‘Regulation is coming’: ASIC chair tells crypto ecosystem


Brandon How
Reporter

The Australian Securities and Investments Commission must become a “digital savvy regulator” to tackle growing regulatory challenges including crypto assets and investment scams according to its chair Joseph Longo.

Mr Longo admits that crypto assets will be “very hard to regulate” given there are currently between 8,000 and 10,000 different crypto assets or currencies, but noted he finds the topic “endlessly fascinating”.

“Regulation is coming”, Mr Longo said. In particular, he highlighted custody arrangements as well as licensing arrangements for digital currency exchanges and other service providers in the crypto ecosystem, which the federal Treasury began consulting on under the previous Coalition government. He is confident in the crypto asset expertise developed within the regulator over the last two to three years.

The regulator is also working closely with the federal Treasury and Council of Financial Regulators. The Australian Securities and Investments Commission (ASIC) is also collaborating with international peers given “the crypto ecosystem does not observe borders” but later noted that “we’re a long way from getting a global consensus about what to do about crypto”.

ASIC chair Joseph Longo.

He also welcomed the federal government’s announcement on Monday that its crypto regulation work would focus on consumer protection.

Throughout his speech and while answering questions from attendees, Mr Longo repeatedly asked Australians to be very careful when considering crypto investments, describing it as a “highly risky, highly volatile activity”.

“It’s not my job to be a crypto cheerleader. My job is to protect consumers and to administer the law as it is. ASIC is not against innovation, and will do whatever it can to look for lawful ways of using the underlying technology, the distributed ledger and blockchain technology. But that’s not to be conflated or confused with investing, inverted commas, in crypto assets,” Mr Longo said.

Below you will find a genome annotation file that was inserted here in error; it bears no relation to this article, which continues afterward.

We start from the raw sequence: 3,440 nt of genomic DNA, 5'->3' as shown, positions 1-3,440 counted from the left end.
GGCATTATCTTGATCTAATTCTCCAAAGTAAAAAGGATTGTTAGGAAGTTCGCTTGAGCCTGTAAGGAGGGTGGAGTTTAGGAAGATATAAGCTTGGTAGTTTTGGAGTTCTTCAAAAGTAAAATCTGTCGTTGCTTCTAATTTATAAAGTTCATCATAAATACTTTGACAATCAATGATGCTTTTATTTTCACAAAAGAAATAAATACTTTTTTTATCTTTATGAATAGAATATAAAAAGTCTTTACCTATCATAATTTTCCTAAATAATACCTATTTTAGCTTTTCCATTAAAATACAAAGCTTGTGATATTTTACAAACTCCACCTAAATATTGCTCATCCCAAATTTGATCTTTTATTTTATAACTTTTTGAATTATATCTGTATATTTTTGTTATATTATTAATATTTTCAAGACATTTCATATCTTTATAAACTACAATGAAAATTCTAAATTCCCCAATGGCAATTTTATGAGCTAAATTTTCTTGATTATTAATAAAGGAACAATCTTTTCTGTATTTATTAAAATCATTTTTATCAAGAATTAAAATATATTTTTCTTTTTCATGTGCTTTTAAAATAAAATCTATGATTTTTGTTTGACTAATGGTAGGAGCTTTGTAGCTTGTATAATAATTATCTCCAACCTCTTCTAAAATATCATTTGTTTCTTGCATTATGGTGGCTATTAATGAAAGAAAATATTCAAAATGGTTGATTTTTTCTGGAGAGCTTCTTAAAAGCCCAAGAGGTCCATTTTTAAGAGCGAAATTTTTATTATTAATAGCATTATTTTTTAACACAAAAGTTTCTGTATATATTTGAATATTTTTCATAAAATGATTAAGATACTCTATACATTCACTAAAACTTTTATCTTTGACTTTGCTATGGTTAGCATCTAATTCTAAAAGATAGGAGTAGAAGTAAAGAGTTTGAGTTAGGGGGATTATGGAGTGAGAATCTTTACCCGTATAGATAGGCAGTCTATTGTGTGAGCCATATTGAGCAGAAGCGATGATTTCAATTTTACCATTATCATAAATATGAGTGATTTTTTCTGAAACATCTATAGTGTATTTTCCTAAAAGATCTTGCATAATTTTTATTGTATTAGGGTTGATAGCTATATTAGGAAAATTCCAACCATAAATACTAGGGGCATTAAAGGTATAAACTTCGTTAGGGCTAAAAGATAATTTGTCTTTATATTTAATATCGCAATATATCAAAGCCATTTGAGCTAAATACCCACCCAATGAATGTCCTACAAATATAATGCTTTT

A recent ASIC survey found that crypto investments were held by 44 per cent of respondents making it the second most commonly held product type. For about a quarter of the respondents this was their only investment. The survey also found that almost 80 per cent of those invested in crypto did not consider it to be risky conduct.

Mr Longo delivered his first speech to the Committee for Economic Development of Australia on Tuesday to outline the regulator’s priorities and take questions from attendees. ASIC released its corporate plan 2022-26 on Monday.

Among the financial regulator’s eight core strategic projects are to fight scams, regulate crypto-assets, enhance breach reporting, improve cyber and operational resilience, and continuing to improve digital and data analysis capabilities across the sector.

This is underpinned by the strategic priority on “technology risks, with a focus on digitally enabled misconduct”. As the transformation of the financial ecosystem by technology and data continues to accelerate, “more than ever, robust cybersecurity and cyber resilience capabilities are critical. Virtually every participant in our economy handles data in one form or another”, Mr Longo said.

With regards to mitigating scams, Mr Longo said “it’s no use thinking scams are only for the gullible. These days, there is a scam for every person. We are all vulnerable”.

In 2021, a record $2 billion was lost by Australians to scams according to the Australian Competition and Consumer Commission. Investment scams were the largest source of losses, accounting for $701 million.

Mr Longo called on industry, other regulators, and consumers to coordinate their efforts to protect people against scams and “preserve the integrity of financial markets”.

“Our strategy is to disrupt their operations using innovative data driven approaches to drive early intervention and where possible prevent loss of consumers in the first place,” Mr Longo said.

“We have work underway with several banks to look at their scam identification and response strategies. Many banks have sophisticated scam detection systems in place already, but further improvement is needed.

“Over the last few months, we’ve met regularly with digital platforms – including Google – to discuss advertising of financial products. You may have seen Google’s recent announcement requiring advertisers wanting to promote financial products and services in Australia to demonstrate they are licensed by ASIC or are exempt from being licensed.”

Among its internally focused priorities, ASIC will expand its use of digital technology as well as data and analytics. This will be in line with the regulator’s digital strategy, which was finalised in July 2022.

Do you know more? Contact James Riley via Email.

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